NOBLE COUNTY, Ind. (Indiana's NewsCenter) - What a big difference a little water can make. There are some big disparities among area corn crops, and much of it can be attributed to irrigation.
Along U.S. 33 North, the growth of some corn crops has been stunted by the lack of rain, while others with irrigation systems flourish.
The cost of installing an irrigation system has proved to be a deterrent for some farmers. According to an article out of the University of Arkansas, the average cost of a well, pump, and power is about $25,000. Add a center pivot and the cost increased to about $75,000, the article goes on to say. That's not including maintenance costs.
On Tuesday, Michael Scuse, the Farm and Foreign Agricultural Services Undersecretary, told Indiana's NewsCenter that farmers must consider what they typically produce without irrigation and how economically feasible an irrigation system is for their crops.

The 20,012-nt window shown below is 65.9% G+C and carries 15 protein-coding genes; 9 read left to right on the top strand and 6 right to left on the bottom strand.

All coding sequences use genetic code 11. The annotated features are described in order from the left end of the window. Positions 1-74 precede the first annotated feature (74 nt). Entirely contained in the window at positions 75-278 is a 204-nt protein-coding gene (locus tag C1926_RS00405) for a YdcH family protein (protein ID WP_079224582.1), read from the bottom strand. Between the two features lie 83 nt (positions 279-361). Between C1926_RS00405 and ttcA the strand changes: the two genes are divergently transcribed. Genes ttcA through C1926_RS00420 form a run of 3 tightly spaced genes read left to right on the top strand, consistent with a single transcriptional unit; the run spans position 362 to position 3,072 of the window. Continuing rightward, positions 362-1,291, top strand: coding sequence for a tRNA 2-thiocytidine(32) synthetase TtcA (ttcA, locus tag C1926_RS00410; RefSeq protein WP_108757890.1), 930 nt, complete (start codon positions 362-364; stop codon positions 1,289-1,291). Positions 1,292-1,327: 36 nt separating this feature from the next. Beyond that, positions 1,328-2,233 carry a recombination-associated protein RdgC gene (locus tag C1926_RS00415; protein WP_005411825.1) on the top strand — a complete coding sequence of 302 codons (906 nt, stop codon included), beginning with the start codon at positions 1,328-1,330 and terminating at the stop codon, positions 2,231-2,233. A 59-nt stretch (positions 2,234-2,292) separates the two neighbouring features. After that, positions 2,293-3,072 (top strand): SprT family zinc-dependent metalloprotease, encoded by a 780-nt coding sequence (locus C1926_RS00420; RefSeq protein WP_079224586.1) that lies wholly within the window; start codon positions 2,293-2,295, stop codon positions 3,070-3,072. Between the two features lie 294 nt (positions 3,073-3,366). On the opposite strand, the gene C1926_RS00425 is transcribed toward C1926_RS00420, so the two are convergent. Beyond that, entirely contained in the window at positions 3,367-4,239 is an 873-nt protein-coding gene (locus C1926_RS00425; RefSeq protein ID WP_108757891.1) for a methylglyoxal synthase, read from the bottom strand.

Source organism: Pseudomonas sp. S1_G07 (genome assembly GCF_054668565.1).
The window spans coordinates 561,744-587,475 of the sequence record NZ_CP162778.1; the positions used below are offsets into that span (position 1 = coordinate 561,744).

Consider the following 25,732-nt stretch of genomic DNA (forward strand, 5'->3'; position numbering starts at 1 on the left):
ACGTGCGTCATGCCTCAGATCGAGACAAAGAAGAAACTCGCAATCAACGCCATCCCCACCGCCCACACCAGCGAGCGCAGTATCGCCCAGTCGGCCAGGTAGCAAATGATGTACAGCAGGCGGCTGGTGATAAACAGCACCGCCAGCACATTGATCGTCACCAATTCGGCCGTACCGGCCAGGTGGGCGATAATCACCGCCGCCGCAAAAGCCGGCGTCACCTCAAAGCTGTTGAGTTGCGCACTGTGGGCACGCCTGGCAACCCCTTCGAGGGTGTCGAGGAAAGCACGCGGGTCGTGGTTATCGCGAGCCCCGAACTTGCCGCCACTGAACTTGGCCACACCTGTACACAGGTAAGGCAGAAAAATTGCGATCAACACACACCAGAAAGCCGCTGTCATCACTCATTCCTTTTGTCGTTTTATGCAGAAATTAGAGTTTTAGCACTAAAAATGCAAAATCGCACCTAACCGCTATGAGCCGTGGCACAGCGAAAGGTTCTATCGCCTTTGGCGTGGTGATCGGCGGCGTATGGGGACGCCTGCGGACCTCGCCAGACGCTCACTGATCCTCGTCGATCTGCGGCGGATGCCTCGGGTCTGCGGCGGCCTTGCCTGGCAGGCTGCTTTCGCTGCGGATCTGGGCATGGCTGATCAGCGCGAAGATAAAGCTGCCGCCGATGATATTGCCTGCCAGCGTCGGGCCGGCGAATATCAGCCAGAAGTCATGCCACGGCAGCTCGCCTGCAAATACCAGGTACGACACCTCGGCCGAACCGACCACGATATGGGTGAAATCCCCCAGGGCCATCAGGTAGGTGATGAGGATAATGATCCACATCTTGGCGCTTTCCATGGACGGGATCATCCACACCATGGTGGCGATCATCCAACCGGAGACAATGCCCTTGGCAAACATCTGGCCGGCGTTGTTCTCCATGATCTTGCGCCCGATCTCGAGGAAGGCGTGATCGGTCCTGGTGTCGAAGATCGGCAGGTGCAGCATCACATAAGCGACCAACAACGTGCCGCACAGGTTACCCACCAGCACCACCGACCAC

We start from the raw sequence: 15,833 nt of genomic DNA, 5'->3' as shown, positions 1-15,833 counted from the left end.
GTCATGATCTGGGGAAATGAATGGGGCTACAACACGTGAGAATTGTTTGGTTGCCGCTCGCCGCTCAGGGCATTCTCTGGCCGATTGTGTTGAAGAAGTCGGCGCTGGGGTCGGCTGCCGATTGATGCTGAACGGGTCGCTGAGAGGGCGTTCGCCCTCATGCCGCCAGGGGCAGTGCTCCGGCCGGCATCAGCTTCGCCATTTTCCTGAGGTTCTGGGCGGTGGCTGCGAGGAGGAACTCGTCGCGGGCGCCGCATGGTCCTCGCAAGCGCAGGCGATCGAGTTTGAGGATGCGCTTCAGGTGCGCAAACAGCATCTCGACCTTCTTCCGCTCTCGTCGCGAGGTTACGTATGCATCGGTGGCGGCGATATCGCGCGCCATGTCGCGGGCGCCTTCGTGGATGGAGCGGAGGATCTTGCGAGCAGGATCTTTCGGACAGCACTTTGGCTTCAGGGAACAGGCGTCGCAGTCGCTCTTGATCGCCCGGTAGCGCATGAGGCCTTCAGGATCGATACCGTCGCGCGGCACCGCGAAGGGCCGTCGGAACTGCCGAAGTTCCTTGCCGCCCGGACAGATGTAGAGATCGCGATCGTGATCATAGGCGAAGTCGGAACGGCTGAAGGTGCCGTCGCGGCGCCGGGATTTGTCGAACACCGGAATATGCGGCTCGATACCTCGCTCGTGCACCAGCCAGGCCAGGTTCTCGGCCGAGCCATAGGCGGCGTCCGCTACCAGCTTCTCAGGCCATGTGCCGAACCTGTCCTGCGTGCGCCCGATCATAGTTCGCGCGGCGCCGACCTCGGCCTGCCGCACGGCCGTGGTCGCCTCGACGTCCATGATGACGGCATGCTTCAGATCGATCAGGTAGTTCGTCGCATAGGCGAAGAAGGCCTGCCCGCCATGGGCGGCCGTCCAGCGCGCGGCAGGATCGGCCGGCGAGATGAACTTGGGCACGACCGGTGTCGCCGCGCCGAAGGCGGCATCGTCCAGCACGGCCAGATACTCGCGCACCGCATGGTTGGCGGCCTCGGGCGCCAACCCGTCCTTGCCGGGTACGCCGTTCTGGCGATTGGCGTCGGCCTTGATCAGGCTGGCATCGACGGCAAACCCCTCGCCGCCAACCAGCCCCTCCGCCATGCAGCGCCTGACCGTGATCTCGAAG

"They don't normally need irrigation," says Scuse. "They normally have very good growing years. This is an anomaly. There's one lady here who is 98 years young who said in her entire lifetime she's never seen a year like this."
Scuse says more and more vegetable farmers across the country are willing to pay a little more for a little piece of mind. For those farmers, the investment paid off during this year's drought.
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